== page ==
Lazer Tag infrared gun system was one of the hottest new toys in the 1980s, with Tiger’s Lazer Tag Team Ops (LTTO) attempting to build on the franchise in 2004. Fast-forward another couple of decades, and Daverlee brings another great leap forward with his Teensy-based overhaul of the LTTO hardware.

With gameplay based on the Halo series, each gun contains a Teensy 4.1, LiPo battery and charging in place of the original AAs, a color ST7789 LCD substituting for the original monochrome display, a class-D amplifier and vibration motors for audio and haptic feedback, an RFM69 radio for communication, and NeoPixels to indicate team alliance and player number, as well as damage.

Adafruit’s Circuit Playground Express powers base stations, with RSSI-based “radar” to determine player position and weapon range. More information can be found on the project’s Hackaday page.

Ham Radio CW Monitor

Continuous Wave or “CW” is a simple way to transmit Morse code over radio waves, and is still popular today, including in the form of contests, where enthusiasts race to generate codes as quickly as possible.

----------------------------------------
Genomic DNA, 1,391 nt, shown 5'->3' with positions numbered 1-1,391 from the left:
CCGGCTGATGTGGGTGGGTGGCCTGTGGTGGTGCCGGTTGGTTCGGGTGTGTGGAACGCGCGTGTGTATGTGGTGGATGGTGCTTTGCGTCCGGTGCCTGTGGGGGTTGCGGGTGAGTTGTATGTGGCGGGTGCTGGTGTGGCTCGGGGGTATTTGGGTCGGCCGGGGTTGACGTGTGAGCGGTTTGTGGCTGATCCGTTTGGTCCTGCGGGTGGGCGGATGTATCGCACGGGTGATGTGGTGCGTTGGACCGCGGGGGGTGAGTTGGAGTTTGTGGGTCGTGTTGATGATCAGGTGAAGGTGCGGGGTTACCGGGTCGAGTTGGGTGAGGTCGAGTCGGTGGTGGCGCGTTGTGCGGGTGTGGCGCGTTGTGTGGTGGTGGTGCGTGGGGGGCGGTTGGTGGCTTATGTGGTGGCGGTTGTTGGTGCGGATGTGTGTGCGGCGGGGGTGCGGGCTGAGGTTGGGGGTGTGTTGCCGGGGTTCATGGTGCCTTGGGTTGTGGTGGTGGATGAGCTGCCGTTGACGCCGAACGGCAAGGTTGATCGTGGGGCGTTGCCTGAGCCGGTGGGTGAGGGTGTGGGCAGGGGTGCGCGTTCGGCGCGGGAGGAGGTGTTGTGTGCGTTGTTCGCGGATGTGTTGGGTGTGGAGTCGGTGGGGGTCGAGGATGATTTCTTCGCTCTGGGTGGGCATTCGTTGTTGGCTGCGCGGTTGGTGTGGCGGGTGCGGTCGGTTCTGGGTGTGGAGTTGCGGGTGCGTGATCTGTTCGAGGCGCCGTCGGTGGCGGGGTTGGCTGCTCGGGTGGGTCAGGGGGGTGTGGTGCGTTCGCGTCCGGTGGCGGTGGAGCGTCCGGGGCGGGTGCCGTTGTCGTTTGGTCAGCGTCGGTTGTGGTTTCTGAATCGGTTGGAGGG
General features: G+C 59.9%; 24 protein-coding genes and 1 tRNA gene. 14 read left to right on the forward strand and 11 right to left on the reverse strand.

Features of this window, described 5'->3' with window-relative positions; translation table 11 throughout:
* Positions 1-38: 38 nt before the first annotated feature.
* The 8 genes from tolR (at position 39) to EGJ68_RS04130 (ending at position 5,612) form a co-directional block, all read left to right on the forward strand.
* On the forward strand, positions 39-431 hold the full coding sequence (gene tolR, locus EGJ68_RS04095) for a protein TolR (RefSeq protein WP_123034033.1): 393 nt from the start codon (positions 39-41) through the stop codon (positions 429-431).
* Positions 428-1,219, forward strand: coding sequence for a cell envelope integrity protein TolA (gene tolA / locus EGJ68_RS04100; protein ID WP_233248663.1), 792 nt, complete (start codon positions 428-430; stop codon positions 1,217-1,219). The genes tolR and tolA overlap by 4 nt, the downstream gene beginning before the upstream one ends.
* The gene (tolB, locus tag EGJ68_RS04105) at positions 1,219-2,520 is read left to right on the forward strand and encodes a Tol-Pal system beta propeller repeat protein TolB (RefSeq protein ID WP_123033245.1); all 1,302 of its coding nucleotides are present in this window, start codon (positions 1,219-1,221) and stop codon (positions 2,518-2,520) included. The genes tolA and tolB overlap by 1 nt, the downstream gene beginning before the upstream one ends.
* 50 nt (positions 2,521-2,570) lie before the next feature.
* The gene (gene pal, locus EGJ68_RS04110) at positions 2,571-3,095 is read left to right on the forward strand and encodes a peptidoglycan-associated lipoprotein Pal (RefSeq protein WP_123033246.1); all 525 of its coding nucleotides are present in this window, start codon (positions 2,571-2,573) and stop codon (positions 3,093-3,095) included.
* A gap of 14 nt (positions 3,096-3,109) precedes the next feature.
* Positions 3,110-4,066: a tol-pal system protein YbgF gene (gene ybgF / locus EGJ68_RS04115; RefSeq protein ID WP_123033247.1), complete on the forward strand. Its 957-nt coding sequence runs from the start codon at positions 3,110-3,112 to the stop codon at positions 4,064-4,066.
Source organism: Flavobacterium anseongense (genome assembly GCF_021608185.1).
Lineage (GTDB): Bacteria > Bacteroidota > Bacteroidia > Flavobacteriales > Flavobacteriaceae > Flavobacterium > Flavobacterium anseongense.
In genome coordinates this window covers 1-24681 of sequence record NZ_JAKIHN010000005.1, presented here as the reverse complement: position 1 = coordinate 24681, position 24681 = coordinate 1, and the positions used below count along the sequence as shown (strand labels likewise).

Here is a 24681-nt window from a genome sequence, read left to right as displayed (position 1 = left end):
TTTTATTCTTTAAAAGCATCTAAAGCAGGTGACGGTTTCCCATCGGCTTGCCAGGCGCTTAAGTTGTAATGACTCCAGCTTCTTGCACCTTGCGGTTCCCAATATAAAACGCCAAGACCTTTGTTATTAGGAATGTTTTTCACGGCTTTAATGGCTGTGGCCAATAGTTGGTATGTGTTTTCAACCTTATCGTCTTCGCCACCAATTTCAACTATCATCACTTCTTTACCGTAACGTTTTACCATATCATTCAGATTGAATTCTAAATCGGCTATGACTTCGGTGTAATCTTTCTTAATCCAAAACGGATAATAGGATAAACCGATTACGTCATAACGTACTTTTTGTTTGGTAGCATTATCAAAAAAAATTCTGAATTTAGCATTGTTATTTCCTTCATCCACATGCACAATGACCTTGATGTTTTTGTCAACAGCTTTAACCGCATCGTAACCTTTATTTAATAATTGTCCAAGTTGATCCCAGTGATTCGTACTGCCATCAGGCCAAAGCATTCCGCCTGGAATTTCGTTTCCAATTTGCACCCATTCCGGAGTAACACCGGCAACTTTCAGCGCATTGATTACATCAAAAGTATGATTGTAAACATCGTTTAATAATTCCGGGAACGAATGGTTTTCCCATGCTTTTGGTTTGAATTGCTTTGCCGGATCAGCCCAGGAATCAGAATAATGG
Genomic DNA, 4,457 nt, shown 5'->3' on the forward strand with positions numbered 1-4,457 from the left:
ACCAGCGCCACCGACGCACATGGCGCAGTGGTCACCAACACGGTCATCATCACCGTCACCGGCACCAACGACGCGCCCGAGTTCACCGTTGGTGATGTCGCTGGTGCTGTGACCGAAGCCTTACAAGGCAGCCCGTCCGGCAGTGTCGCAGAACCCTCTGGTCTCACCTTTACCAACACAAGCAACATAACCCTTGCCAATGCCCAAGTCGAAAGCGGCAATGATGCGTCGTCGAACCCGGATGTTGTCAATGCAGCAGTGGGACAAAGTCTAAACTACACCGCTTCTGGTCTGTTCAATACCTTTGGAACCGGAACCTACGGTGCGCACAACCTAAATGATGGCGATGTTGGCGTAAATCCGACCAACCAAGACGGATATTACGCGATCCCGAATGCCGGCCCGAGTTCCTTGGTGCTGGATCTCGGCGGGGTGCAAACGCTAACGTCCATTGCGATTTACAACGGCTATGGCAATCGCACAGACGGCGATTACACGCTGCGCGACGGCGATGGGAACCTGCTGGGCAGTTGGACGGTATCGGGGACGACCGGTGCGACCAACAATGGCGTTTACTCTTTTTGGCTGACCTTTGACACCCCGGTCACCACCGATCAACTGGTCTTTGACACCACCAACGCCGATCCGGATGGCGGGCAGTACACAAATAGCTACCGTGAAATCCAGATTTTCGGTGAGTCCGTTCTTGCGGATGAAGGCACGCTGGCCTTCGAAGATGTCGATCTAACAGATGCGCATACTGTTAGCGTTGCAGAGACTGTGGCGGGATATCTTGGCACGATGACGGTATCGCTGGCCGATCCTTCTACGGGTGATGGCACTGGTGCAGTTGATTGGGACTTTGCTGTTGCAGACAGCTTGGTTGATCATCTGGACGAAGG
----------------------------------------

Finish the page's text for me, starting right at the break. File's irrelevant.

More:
In addition to these encoding activities, decoding is also necessary if you want to understand what was transmitted, which is where PJRC forum member pd0lew’s CW decoder project comes in handy.

The project is based on a Teensy 3.6 + Audio Adaptor Board, with additional automatic gain control (AGC). Once the signal is decoded, it is output to an RA8875-based TFT LCD via SPI, which can accommodate five lines of text, and it can also be read over USB. A custom CNC-machined PCB ties it all together inside an attractive aluminum enclosure. Find out more on the CW monitor project page, or in the video below.

Before this final version housed in a beautiful enclosure, earlier versions were made without any case, and with a milled PCB and die cast enclosure.

In this video the older version can be seen and heard (starting at 0:47) displaying the Morse Code.